The Federal Communications Commission (FCC) has approved an application by Seattle-based Amazon to launch more than 3,000 satellites into orbit, despite ongoing concerns about launching so-called mega constellations.
Yesterday, Thursday, July 30, five FCC commissioners voted unaminaously to approve Amazon’s Project Kuiper – a mega constellation of 3,236 satellites that will orbit Earth, designed to beam internet to the ground.
Amazon – owned by U.S. entrepreneur Jeff Bezos – will be required to launch half their satellites by 2026, and the rest by 2029, as per the FCC’s authorization.
“We conclude that grant of Kuiper’s application would advance the public interest by authorizing a system designed to increase the availability of high-speed broadband service to consumers, government, and businesses,” the FCC wrote in its authorization for the satellites.
Project Kuiper is Amazon’s entrant into the race for space internet, competing with SpaceX’s Starlink constellation, the recently revived U.K.-based OneWeb, and several other players. Amazon asked the FCC for permission to launch its satellites back in July 2019.
The goal is to blanket Earth in satellites in low orbits, which will them beam the internet to ground stations that people can connect to, including from remote locations that might not otherwise have internet access. Amazon’s satellites will orbit between 590 and 630 kilometers, as per the FCC authorization.
In a statement, Amazon said it intended to invest “more than $10 billion” in Project Kuiper. “There are still too many places where broadband access is unreliable or where it doesn’t exist at all,” Dave Limp, Senior Vice President at Amazon, said in the statement. “Kuiper will change that.”
However, there are significant concerns about launching such large numbers of satellites into orbit, such as the risk of collisions between satellites, which could be disastrous.
Currently only about 2,000 active satellites orbit Earth, but SpaceX alone plans to increase this by up to 42,000 with its Starlink constellation, coupled with thousands more from Amazon, OneWeb, and others.
When satellites get too close to each other, they must move out of the way to avoid a potential collision. Currently these maneuvers, known as a collision avoidance maneuver, are performed three times a day. Estimates suggest this will increase to eight an hour if all planned mega constellations are launched.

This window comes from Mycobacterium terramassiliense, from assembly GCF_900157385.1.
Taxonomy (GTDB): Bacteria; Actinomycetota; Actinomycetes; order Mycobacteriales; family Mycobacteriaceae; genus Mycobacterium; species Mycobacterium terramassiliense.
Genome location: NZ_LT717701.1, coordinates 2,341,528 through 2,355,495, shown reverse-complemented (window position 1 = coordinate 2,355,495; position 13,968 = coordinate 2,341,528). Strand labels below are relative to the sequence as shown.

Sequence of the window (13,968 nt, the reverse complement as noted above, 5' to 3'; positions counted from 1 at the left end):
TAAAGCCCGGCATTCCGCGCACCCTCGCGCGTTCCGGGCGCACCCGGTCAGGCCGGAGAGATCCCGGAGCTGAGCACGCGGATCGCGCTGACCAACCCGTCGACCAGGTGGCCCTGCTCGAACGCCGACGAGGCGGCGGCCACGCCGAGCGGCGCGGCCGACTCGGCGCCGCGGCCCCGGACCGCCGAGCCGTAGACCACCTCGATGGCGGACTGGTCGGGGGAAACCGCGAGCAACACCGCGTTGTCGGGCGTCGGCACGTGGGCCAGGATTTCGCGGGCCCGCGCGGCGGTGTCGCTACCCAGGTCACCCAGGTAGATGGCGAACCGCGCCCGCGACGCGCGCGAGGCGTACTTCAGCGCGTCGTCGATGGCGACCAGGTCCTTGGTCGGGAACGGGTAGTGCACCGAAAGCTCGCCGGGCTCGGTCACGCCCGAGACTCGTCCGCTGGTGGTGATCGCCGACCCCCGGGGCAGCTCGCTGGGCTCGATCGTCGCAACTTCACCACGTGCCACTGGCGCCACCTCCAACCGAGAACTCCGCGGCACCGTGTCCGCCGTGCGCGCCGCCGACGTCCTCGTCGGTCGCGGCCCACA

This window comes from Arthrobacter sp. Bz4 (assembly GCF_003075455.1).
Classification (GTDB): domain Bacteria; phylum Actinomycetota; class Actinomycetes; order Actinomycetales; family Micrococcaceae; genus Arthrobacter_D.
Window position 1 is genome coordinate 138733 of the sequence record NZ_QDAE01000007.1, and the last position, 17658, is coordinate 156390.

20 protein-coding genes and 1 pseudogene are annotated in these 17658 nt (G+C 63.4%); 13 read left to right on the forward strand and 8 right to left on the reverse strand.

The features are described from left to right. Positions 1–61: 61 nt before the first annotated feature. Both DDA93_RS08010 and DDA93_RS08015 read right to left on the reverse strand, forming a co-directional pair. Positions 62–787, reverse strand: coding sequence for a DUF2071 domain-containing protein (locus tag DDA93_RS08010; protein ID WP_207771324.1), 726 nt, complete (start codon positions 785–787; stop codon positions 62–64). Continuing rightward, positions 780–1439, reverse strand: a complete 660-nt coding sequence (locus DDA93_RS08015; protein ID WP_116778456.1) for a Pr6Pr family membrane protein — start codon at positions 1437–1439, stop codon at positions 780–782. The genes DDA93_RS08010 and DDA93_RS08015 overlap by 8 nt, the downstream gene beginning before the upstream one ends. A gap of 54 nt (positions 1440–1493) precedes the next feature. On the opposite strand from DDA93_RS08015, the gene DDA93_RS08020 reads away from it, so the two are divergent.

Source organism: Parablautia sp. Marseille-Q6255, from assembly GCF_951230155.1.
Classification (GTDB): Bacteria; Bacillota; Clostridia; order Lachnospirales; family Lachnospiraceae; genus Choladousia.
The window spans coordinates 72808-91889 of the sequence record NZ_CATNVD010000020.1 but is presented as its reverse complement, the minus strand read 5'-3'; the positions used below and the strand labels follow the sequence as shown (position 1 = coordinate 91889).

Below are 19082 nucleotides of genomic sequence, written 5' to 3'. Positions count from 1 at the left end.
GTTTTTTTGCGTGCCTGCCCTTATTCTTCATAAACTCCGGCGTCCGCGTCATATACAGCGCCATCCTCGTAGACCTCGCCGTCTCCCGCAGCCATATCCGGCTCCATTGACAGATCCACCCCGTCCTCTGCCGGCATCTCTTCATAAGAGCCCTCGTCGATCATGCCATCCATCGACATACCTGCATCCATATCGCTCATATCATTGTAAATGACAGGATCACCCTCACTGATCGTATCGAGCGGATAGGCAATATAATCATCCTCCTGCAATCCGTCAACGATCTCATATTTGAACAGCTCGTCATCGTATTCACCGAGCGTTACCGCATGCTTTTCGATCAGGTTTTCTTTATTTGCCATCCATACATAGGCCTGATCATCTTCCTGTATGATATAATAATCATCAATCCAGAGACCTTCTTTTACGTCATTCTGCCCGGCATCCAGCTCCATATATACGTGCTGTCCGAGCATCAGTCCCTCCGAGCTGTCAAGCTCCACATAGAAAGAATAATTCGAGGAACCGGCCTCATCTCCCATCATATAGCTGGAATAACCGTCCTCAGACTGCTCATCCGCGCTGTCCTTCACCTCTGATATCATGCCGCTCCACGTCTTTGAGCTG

If two satellites collide, they can produce thousands of pieces of debris that can potentially hit other satellites. In 2009, for example, an active U.S. satellite collided with a defunct Russian satellite, creating a large cloud of dangerous debris.
In a worst case scenario, one collision could start a chain reaction of collisions, leading to cascades of space junk as more and more satellites collide. Known as the Kessler syndrome, this would potentially leave parts of Earth orbit unusuable.
In its FCC authorization, Amazon noted it would attempt to deorbit satellites within 355 days of the end of their mission, “a shorter time frame than the 25-year standard established by NASA,” to tackle the issue of space debirs.
However, there was no mention of how the satellites will be deorbited in the event of failure. And satellites are prone to failure, remaining in orbit for tens of even hundreds of years until they are pulled back into the atmosphere.
Equally concerning is the impact these satellites can have on the night sky. Already SpaceX has had a large amount of backlash for the brightness of its Starlink satellites, which have impacted the night sky for astronomers and the general public alike. The company has belatedly tried to address these concerns.
Amazon has not revealed how bright its satellites might be, nor what sort of impact they might have on the sky. The FCC did, however, ask Amazon to consider the impact of its satellites on radio astronomy.
Nonetheless, there will be concerns about yet another constellation of satellites that astronomers will have to contend with in their efforts to study the universe, potentially forever altering the aesthetic of the night sky for many.
Project Kuiper is not the only mega constellation in development. Indeed, SpaceX has already launched hundreds of Starlink satellites, and OneWeb has launched dozens of its own.
But the emergence of another mega constellation, when issues regarding space debris and astronomy are yet to be resolved, will be worrisome to many. In the pursuit of slightly faster rural internet from space, there remain serious and legitimate concerns that could have impacts for generations.
Amazon did not respond to a request to comment for this article.